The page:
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Association of severe intrahepatic cholestasis of pregnancy with adverse pregnancy outcomes: A prospective population-based case-control study

Research output: Contribution to journalArticle

Victoria Geenes, Lucy C. Chappell, Paul T. Seed, Philip J. Steer, Marian Knight, Catherine Williamson

Original languageEnglish
Pages (from-to)1482-1491
Number of pages10
Issue number4
Early online date15 Jul 2013
Publication statusPublished - Apr 2014


King's Authors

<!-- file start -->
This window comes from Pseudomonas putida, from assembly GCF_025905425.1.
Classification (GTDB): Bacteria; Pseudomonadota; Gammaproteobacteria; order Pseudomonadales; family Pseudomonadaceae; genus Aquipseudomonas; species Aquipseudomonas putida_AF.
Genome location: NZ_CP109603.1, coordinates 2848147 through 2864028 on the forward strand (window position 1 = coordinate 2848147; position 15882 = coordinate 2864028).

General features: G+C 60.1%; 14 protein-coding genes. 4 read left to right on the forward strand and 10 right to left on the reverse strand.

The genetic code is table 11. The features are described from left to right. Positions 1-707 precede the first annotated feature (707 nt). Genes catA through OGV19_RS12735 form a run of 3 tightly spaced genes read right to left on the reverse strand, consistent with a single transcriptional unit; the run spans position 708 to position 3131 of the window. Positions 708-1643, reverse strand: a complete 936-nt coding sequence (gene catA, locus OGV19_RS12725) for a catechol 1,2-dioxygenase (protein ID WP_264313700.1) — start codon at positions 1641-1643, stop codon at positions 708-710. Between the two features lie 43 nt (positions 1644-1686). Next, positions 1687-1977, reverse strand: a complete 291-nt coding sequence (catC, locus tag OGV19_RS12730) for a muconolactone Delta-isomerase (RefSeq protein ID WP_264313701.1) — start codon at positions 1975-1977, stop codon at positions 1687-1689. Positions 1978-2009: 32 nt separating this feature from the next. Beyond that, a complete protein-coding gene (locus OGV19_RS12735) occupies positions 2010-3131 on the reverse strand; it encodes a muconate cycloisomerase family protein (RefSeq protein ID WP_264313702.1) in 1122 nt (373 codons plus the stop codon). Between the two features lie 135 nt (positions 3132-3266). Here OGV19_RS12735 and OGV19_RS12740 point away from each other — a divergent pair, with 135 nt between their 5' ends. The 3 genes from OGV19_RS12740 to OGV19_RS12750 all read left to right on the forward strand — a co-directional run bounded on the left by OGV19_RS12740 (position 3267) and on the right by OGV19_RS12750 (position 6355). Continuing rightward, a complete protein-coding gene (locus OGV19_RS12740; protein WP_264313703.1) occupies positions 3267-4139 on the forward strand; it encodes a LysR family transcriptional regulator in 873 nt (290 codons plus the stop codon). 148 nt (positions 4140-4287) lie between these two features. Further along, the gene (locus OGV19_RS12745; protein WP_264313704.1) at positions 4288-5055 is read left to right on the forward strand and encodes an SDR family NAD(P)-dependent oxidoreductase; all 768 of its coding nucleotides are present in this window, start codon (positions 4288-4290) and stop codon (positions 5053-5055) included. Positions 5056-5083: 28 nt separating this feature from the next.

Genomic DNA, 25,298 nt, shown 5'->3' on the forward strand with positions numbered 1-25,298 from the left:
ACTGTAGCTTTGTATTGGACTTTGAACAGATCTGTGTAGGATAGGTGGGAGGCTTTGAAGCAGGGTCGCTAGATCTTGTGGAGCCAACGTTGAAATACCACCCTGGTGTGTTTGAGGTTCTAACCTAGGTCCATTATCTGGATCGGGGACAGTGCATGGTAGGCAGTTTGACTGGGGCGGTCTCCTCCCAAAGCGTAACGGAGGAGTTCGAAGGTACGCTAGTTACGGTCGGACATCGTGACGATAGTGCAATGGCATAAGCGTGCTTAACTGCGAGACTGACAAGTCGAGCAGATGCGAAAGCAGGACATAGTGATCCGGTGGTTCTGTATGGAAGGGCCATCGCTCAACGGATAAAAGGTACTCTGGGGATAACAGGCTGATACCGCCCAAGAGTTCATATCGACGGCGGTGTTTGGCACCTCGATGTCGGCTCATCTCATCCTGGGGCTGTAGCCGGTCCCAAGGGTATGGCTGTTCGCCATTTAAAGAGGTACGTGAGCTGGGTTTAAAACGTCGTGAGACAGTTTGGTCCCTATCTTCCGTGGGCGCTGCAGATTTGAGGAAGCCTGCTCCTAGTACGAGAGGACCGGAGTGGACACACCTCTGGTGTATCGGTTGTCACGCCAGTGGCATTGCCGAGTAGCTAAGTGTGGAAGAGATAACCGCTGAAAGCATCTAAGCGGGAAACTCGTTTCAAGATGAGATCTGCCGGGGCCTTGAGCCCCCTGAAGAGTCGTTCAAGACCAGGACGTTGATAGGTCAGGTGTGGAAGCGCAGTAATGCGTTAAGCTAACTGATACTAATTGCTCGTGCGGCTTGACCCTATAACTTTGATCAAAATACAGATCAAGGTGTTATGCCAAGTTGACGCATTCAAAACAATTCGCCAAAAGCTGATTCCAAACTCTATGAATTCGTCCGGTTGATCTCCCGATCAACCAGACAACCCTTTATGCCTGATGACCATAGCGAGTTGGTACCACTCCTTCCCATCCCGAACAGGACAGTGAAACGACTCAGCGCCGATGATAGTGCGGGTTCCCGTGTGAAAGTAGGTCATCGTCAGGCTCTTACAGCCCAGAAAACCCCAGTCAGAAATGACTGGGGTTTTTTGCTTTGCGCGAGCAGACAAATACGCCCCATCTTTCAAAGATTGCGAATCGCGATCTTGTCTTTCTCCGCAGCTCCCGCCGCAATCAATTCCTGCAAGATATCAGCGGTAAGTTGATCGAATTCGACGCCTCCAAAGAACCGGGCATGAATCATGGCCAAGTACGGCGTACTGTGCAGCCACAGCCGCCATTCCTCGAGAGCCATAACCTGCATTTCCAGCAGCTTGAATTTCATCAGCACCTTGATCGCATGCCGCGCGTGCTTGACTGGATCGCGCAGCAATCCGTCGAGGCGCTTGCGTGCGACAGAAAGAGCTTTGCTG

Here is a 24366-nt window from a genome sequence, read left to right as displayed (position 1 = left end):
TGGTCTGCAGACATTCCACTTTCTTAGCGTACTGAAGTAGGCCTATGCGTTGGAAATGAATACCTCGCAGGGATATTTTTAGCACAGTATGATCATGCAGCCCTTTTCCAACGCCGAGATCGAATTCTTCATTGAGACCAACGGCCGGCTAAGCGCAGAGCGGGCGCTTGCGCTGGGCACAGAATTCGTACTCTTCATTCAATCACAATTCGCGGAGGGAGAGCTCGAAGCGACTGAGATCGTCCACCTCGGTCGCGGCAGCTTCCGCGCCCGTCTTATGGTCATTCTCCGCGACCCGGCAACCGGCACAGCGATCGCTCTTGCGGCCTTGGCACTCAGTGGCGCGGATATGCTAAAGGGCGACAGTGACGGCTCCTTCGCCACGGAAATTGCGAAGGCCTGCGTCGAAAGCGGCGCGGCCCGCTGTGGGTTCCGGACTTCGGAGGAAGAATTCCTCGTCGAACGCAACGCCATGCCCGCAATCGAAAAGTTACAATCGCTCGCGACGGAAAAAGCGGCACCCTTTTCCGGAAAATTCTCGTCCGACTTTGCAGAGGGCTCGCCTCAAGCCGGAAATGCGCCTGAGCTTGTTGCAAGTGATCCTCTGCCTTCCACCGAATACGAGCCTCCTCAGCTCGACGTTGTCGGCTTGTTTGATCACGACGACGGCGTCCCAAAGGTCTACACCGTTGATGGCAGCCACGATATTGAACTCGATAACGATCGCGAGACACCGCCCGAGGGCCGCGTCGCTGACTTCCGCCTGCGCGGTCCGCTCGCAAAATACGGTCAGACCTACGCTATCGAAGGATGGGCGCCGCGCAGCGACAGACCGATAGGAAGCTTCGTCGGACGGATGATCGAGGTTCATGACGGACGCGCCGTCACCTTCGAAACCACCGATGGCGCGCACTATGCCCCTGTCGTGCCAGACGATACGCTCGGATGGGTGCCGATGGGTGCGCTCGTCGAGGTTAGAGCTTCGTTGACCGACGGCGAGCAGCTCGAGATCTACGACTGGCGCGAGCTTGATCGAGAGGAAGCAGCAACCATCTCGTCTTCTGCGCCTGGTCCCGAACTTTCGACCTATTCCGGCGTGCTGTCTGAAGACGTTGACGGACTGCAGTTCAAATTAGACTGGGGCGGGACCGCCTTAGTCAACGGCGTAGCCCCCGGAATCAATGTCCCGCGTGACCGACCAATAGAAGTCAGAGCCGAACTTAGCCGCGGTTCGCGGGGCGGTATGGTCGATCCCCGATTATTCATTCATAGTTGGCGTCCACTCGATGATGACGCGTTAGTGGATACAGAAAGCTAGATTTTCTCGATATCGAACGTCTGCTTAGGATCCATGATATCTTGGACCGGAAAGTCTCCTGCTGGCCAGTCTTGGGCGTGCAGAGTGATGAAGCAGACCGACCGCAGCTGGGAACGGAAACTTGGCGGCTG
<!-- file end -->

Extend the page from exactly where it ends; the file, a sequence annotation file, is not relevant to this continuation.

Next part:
Intrahepatic cholestasis of pregnancy (ICP) is a pregnancy-specific liver disease, characterised by maternal pruritus and raised serum bile acids. Our objectives were to describe the epidemiology and pregnancy complications associated with severe ICP and to test the hypothesis that adverse perinatal outcomes are increased in these women. A prospective population-based case-control study with national coverage was undertaken using the UK Obstetric Surveillance System (UKOSS). Control data for comparison were obtained from women with healthy pregnancy outcome through UKOSS (n=2232), St Mary's Maternity Information System (n=554,319) and Office for National Statistics (n=668,195). The main outcome measures investigated were preterm delivery, stillbirth and neonatal unit admission. 713 confirmed cases of severe ICP were identified, giving an estimated incidence of 9.2 per 10,000 maternities. Women with severe ICP and a singleton pregnancy (n=669) had increased risks of preterm delivery (164/664; 25% vs. 144/2200; 6.5%; adjusted OR 5.39, 95% CI 4.17 to 6.98), neonatal unit admission (80/654; 12% vs. 123/2192; 5.6%; adjusted OR 2.68, 95% CI 1.97 to 3.65) and stillbirth (10/664; 1.5% vs. 11/2205; 0.5%; adjusted OR 2.58, 95% CI 1.03 to 6.49) compared to controls. Seven of 10 stillbirths in ICP cases were associated with co-existing pregnancy complications. These differences remained significant against national data. Risks of preterm delivery, meconium-stained amniotic fluid and stillbirth rose with increasing maternal serum bile acid concentrations. Conclusions: In the largest prospective cohort study in severe ICP to date, we demonstrate significant increased risks of adverse perinatal outcomes, including stillbirth. Our findings support the case for close antenatal monitoring of pregnancies affected by severe ICP.

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